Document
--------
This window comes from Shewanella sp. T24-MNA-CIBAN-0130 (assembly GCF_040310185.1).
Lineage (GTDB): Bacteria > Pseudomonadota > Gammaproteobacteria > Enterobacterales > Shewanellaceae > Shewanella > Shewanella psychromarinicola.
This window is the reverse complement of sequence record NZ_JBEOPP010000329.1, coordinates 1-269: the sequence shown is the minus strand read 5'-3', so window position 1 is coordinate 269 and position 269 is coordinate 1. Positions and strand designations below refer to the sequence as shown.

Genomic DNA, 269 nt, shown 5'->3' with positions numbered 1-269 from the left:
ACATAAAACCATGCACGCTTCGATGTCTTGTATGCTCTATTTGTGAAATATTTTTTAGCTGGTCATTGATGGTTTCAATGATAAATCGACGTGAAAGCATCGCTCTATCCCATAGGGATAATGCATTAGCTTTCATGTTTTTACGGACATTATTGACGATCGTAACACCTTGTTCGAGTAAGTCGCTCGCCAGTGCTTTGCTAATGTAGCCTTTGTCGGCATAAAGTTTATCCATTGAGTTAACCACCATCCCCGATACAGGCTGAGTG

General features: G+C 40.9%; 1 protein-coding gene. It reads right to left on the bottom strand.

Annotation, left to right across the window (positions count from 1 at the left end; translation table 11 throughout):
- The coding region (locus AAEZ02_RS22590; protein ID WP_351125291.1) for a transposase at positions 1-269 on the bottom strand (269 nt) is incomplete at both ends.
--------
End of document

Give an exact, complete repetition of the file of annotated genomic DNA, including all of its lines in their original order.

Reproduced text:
This window comes from Shewanella sp. T24-MNA-CIBAN-0130 (assembly GCF_040310185.1).
Lineage (GTDB): Bacteria > Pseudomonadota > Gammaproteobacteria > Enterobacterales > Shewanellaceae > Shewanella > Shewanella psychromarinicola.
This window is the reverse complement of sequence record NZ_JBEOPP010000329.1, coordinates 1-269: the sequence shown is the minus strand read 5'-3', so window position 1 is coordinate 269 and position 269 is coordinate 1. Positions and strand designations below refer to the sequence as shown.

Genomic DNA, 269 nt, shown 5'->3' with positions numbered 1-269 from the left:
ACATAAAACCATGCACGCTTCGATGTCTTGTATGCTCTATTTGTGAAATATTTTTTAGCTGGTCATTGATGGTTTCAATGATAAATCGACGTGAAAGCATCGCTCTATCCCATAGGGATAATGCATTAGCTTTCATGTTTTTACGGACATTATTGACGATCGTAACACCTTGTTCGAGTAAGTCGCTCGCCAGTGCTTTGCTAATGTAGCCTTTGTCGGCATAAAGTTTATCCATTGAGTTAACCACCATCCCCGATACAGGCTGAGTG

General features: G+C 40.9%; 1 protein-coding gene. It reads right to left on the bottom strand.

Annotation, left to right across the window (positions count from 1 at the left end; translation table 11 throughout):
- The coding region (locus AAEZ02_RS22590; protein ID WP_351125291.1) for a transposase at positions 1-269 on the bottom strand (269 nt) is incomplete at both ends.